As long as the snow cover isn’t too deep field garlic can be found throughout the winter. Field garlic can be found in the fall, winter, and spring but goes dormant in the summer making it difficult to find. Field garlic is much smaller than store bought garlic, think baby garlic! It is so small it can often be passed by as many people mistake field garlic as a clump of taller grass.
Field garlic is usually found in open lawns, pastures, and around tree edges. When you locate a tall clump of what could be garlic or grass check the leaves. Check the leaves to determine the difference, field garlic tops or leaves are round and tubular whereas blades of grass are flat. If you still aren’t sure then use your nose. Smell the clump, grass won’t smell like much and if its garlic, well it will smell like garlic!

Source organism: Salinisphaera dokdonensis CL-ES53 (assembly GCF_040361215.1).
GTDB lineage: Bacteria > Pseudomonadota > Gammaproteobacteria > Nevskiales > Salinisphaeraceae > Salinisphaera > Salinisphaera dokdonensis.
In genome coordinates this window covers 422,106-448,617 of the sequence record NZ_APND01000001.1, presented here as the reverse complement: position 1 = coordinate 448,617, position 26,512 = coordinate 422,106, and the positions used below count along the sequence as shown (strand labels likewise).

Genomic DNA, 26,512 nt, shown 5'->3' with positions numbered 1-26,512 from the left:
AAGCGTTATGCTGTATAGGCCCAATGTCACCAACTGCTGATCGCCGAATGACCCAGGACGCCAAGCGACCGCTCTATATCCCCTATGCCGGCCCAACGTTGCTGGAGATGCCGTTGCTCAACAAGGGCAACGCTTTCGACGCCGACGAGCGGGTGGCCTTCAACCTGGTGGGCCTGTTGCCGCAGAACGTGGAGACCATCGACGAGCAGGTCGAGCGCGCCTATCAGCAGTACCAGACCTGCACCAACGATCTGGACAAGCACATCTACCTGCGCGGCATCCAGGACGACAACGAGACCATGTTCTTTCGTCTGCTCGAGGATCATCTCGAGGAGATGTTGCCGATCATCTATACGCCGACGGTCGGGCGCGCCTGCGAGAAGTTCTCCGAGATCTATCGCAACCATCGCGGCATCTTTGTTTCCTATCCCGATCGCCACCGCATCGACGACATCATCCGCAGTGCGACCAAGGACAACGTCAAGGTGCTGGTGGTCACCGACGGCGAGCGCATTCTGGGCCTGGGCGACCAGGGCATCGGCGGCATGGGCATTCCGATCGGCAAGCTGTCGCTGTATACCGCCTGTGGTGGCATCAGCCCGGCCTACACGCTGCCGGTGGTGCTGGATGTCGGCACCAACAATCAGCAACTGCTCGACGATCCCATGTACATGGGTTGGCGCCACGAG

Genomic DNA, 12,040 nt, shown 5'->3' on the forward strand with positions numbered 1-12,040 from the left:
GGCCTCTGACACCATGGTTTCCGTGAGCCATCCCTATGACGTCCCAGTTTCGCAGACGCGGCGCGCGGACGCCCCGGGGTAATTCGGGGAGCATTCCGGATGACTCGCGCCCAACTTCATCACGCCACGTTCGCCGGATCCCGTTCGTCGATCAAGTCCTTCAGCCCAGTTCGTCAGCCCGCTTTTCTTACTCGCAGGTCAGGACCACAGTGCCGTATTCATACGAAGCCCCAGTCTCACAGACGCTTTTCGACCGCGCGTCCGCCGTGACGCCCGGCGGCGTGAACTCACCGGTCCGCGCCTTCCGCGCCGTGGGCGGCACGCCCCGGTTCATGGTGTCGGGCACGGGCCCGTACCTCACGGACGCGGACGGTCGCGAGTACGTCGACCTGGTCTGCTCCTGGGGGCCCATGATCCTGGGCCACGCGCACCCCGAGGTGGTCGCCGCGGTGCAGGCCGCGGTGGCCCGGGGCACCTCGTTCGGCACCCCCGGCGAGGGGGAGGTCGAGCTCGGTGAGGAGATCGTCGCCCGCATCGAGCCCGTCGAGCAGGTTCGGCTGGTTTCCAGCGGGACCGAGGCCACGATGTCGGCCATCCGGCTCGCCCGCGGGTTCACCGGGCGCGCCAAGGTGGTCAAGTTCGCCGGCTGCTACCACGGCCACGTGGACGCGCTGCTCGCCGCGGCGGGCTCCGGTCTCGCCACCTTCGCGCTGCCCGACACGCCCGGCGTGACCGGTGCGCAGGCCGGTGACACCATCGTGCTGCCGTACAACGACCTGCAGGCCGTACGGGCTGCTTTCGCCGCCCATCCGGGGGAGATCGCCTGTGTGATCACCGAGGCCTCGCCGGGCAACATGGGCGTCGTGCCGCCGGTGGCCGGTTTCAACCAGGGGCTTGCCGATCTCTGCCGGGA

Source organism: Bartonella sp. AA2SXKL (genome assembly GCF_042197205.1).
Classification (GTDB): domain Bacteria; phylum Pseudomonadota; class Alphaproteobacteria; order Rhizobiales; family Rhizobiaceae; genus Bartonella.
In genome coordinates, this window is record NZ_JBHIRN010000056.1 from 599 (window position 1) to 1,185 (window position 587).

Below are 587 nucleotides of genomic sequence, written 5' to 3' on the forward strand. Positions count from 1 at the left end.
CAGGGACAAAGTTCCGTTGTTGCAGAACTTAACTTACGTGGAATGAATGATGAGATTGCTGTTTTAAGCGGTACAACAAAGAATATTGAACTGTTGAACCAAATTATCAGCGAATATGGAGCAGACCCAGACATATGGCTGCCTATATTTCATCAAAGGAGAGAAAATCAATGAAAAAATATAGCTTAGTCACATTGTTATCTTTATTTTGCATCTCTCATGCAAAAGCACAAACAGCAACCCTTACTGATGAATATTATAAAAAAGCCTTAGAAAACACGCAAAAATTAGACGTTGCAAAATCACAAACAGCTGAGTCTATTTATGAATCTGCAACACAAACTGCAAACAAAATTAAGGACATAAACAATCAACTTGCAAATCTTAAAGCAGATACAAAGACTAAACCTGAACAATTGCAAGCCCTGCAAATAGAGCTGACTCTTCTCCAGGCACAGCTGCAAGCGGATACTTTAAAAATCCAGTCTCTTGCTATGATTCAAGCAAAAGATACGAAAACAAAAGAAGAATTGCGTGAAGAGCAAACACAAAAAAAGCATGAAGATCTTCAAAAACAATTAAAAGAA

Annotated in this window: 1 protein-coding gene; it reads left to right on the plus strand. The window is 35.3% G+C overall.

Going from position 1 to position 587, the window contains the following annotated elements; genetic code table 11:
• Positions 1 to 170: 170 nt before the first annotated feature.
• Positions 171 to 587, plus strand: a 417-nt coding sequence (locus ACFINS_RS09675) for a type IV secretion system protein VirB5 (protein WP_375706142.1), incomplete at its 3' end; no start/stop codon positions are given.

Field garlic and field onions look very similar, again use your nose to determine which is which. If you can’t determine what is what, don’t worry they are both edible.
Once you find your field garlic, dig up a bunch, wash clean and use like regular garlic. Field garlic tops can be eaten as well, think wild chives!
Have you found any field garlic in your yard or neighborhood? If so we would love to hear about it, leave a message in the comments and let’s get the conversation started!